:-(
nou From: nou Date: October 27th, 2007 08:28 pm (UTC) (Link)
This is a good rant.

However, I know I am going to get yelled at for this, but using "morbidly obese" as an insult kind of bothers me. It's not just the label itself (which begs the question of whether a higher BMI is automatically a sign of ill health), but also it's that the concept you want to get across is "lazy", not "big". I know this is a very small part of what you said, and it might look like I'm picking holes, but it does bother me, and I thought I should say something.

Now I will go and hide under the bed for a couple of days.
j4 From: j4 Date: October 28th, 2007 09:16 am (UTC) (Link)
No, you're right, I shouldn't use that as an insult. (To be honest I probably shouldn't use "twat" either because it's probably offensive to other women to press their velvety folds into service as a term of abuse...)

I'm aware that BMI isn't the whole story; but I'd have trouble being convinced that somebody who was so overweight that they couldn't walk more than 5 metres was anything other than unhealthy.

But the stereotype/caricature I was describing was big because of being lazy. Are you saying that there is absolutely no causal link between weight loss/gain and exercise? I'm aware that being large doesn't mean one is lazy, but I'd be very surprised if it turned out that being lazy didn't mean one was likely to put on more weight than if one was less lazy.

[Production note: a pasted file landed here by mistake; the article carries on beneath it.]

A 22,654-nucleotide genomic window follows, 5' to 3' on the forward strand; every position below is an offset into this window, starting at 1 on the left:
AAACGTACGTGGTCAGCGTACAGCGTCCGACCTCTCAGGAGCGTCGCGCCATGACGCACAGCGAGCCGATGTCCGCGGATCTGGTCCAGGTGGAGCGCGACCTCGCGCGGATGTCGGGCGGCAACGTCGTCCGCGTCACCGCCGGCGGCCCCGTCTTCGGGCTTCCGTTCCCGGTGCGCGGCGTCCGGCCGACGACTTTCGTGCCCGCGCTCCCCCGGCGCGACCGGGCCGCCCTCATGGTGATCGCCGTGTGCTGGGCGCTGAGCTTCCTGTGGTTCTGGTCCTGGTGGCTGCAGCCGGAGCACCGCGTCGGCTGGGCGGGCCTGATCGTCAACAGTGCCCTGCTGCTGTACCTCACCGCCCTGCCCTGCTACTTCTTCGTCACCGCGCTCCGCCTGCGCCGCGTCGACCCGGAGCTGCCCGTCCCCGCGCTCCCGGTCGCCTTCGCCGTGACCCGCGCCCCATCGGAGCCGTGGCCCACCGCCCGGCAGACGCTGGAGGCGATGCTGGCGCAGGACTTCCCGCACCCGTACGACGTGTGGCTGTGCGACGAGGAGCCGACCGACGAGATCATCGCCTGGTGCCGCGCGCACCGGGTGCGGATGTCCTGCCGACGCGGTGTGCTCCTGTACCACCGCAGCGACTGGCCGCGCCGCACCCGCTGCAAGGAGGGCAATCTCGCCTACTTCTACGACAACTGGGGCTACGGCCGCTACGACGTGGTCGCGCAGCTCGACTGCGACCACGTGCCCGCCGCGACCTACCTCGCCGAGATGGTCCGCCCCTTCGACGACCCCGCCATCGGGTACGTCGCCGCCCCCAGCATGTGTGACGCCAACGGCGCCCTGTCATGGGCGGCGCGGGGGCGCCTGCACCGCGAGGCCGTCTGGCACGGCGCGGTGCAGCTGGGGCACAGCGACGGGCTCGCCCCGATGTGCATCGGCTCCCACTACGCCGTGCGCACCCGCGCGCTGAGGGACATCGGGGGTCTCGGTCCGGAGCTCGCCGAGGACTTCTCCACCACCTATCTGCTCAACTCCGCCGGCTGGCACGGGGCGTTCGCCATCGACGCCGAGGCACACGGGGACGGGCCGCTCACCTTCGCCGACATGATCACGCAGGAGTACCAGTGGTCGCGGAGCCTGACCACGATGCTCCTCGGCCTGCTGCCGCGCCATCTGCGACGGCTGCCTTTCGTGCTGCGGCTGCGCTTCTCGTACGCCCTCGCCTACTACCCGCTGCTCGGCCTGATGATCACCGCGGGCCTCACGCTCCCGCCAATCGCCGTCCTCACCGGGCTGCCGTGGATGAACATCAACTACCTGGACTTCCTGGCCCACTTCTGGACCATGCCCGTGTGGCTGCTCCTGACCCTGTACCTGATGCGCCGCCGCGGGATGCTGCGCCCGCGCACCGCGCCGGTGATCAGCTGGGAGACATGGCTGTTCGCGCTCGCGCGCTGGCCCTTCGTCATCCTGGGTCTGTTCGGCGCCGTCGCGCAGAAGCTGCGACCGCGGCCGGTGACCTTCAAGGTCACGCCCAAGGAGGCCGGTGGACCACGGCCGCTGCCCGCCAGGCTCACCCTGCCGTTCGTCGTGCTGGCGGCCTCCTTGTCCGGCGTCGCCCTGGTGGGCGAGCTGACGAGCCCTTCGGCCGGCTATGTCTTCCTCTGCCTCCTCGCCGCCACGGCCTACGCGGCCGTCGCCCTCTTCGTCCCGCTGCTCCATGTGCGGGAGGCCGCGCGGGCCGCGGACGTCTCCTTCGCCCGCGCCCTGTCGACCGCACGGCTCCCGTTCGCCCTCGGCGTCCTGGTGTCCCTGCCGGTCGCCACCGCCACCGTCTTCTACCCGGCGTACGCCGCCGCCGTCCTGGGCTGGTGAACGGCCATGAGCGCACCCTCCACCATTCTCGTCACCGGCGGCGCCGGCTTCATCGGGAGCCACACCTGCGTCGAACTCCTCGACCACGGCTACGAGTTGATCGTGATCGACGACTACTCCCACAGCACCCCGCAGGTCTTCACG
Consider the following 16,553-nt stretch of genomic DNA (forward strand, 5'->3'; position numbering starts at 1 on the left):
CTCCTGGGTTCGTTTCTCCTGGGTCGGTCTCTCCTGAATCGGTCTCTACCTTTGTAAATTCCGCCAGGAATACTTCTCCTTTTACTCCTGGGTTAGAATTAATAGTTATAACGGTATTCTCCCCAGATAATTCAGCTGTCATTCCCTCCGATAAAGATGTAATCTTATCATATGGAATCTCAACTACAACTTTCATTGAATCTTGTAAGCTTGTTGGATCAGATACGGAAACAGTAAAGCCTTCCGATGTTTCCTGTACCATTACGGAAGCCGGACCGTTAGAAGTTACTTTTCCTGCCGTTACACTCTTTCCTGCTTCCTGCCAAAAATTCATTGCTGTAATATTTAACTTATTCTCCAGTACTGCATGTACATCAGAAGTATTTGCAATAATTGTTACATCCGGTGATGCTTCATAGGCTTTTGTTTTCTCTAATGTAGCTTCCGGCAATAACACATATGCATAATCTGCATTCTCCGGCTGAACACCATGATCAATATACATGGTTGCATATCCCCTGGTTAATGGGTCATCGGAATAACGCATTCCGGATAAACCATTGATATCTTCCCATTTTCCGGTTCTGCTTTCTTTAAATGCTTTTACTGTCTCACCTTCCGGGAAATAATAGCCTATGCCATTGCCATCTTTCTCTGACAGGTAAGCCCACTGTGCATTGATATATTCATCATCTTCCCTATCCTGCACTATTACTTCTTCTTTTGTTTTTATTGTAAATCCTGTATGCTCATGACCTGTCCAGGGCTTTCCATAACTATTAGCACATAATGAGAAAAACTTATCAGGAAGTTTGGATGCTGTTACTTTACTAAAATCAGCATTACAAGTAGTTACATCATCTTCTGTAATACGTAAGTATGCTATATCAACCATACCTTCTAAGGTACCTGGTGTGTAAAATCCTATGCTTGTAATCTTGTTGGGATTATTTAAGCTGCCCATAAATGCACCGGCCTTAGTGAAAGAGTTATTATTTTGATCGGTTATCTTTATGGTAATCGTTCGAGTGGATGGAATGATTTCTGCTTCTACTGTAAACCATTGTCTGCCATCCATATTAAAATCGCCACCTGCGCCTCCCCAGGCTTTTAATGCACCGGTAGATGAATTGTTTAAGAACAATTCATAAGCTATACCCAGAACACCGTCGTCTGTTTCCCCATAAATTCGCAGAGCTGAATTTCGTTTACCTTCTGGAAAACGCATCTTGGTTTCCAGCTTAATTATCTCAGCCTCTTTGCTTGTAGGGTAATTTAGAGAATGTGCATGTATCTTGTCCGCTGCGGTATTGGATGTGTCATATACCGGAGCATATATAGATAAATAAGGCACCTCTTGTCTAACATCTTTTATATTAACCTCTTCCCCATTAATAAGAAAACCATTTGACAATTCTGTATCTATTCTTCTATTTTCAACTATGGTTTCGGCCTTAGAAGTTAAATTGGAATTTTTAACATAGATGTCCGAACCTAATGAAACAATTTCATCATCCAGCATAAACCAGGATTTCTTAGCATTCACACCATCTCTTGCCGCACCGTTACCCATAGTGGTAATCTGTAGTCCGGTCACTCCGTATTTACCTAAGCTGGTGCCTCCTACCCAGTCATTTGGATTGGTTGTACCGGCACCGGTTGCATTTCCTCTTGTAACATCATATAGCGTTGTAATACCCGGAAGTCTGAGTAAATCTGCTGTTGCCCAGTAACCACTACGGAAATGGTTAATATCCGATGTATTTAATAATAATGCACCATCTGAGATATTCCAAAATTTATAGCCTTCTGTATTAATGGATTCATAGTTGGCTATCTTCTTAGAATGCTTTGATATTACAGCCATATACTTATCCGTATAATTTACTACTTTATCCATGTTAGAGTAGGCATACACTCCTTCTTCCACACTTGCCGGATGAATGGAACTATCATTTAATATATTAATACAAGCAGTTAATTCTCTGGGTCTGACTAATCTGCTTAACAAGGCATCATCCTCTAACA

Admittedly this is based on personal experience rather than scientific experiment. I know that when I was getting regular vigorous exercise (weekly one-to-one karate classes) I was visibly a lot thinner: I could sit down and lean forwards without feeling all the rolls of fat piling up, I could lie on my side in bed without feeling my stomach flopping sideways. Now that I've stopped doing the karate, I've got a lot more squishy bits that stop me fitting in some of my clothes. (I'm actually not unhappy with the way I look, at all, though it's annoying to stop fitting into things I like wearing; I honestly think I look fine, and mostly I feel happy in my body, but I don't like the sensation of all those bits of my body bumping into each other. It's just faintly ughh, like accidentally putting your hand in something unidentified and squishy.) I haven't changed my diet of lifestyle significantly in any other way; it appears (and no I haven't done a controlled experiment because I can't both exercise and not-exercise at the same time) that there's a very clear link between the exercise and the weight, for me, and it would be quite weird if I was unique in that.